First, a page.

Channar revolt

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The Channar Lahala or Channar revolt, also called Maru Marakkal Samaram,[1] refers to the fight from 1813 to 1859 of Nadar climber women in Travancore kingdom for the right to wear upper-body clothes to cover their breasts.

The victory of the Channar revolt after half a century of violence and struggle by the lower castes and untouchables, is widely seen as the reframing incident that started a wave of revival movements that moulded modern Kerala.[2]


In 19th century Travancore lower-caste women were not allowed to wear clothes that covered their breasts.[2][3] They had to pay a tax called breast tax to the travancore officials if they wished to cover their breasts.[4] The officials will go home after home to collect they breast tax after a women started to develop breasts. The tax was evaluated depending on the size of the women's breasts.[4][5][6] The Nair women were also not allowed to cover their bosoms while in front of the Nambudhri Brahmins or entering the temples.[7]

Baring of chest to higher status was considered a sign of respect, by both males and females.[8][9] Higher-class women covered both breasts and shoulders,[1] whereas Nadar climber women were not allowed to cover their bosoms, as most of the non-Brahmin women, to punctuate their low status. Uneasy with their social status, a large number of Nadar climbers embraced Christianity,[10] and started to wear "long cloths," strengthened by their new belief system, which offered equal rights to all men (and women). When many more Nadars turned to Christianity, many Nadar women started to wear the Nair breast cloth.[8] This led to a series of violence between the upper and lower castes which finally ended after the kingdom was forced to remove the practice.[2]

1813–1829 grants and withdrawals[edit]

The Nadar women successfully campaigned to be allowed to cover their breasts.

In 1813, the Nadars and Izhavas successfully campaigned to be allowed to wear the 'Kupayam' a type of jacket worn by Syrian Christians and Muslim Mappilas, but the protests did not stop as they had wanted to wear the upper cloth of the Nairs and Brahmins.[11]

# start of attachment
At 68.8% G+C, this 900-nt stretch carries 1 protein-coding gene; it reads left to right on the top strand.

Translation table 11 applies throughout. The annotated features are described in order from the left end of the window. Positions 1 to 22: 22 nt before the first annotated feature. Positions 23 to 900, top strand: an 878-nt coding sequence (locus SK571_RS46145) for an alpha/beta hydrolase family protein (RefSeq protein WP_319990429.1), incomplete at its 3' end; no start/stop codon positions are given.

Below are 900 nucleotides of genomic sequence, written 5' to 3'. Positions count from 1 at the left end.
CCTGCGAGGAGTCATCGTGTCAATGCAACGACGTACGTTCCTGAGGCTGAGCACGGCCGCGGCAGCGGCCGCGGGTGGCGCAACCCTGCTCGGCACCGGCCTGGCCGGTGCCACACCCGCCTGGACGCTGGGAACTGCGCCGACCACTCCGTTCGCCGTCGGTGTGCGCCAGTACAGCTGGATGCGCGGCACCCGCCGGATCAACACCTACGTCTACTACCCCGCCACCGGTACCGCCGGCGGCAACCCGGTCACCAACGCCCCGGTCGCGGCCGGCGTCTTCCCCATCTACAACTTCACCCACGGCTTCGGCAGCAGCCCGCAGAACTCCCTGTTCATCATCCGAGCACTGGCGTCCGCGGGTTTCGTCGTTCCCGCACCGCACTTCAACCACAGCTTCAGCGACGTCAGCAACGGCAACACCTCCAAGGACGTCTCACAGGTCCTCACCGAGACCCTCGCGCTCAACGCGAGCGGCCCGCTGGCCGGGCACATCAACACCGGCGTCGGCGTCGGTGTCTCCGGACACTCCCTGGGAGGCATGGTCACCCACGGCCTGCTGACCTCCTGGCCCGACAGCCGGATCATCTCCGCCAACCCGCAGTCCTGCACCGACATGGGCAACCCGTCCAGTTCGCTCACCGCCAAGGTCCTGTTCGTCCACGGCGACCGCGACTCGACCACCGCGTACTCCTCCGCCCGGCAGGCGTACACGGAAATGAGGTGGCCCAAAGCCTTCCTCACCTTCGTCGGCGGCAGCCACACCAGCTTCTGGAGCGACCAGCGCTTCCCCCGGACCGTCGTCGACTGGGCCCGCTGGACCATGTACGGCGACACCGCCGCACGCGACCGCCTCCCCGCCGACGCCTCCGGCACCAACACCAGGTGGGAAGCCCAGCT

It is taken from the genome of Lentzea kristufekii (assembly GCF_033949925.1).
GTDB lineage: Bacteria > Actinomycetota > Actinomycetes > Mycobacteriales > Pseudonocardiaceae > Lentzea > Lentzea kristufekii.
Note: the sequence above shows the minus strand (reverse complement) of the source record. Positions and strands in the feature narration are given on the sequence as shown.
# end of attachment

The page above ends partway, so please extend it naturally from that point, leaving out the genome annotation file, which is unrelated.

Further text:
In 1819, the Moolam Thirunal Rama Varma announced that the lower castes including the Nadar climber women have no right to wear upper clothes.[12]

In 1820, Colonel John Munro, British dewan in the Travancore court, issued an order granting permission to women converted to Christianity to wear upper cloth.[8][1] The order was withdrawn when pindakars, members of the Raja's council, complained about this, arguing that this right would obliterate caste-differences, and lead to widespread pollution in the state.[8] Nadar women were forbidden to wear the Nair sharf, and instead were allowed to wear the kuppayam, a type of jacket worn by Syrian Christians, Shonagas, and Mappilas.[8][1] The women were not satisfied, continuing to fight for the right to wear upper cloth "like any other woman in the higher castes,"[1] and preferring breast-clothing in the Nair-style.[13] This led to increasing violence in the 1820s against Nadar women, and also the burning of schools and churches.[13]

In 1822, John Munro made another order which again gave Nadar Christian women the right to cover their breasts.[14] The order is said to have started a huge backlash among the upper castes. Christian Nadar women who covered their breasts were attacked in markets and other public places and their jackets torn by upper caste men in several places in the kingdom.[2][14][15]

In 1823, the missionaries stepped in and got a beneficial ruling from the court of Padmanabhapuram. Still nothing is said to have changed.[14][2]

In 1828 the Travancore government again made an order to prevent Nadar-women the Nair-style breast-clothes, but allowed the wearing of the jacket.[13] In his book ‘Land of Charity’ Samuel Mateer explains an event, in which a group of Nadar Christian women who went to a lower court were made to forcibily remove their clothes covering their breasts before entering in the presence of the Dewan in 1828.[2]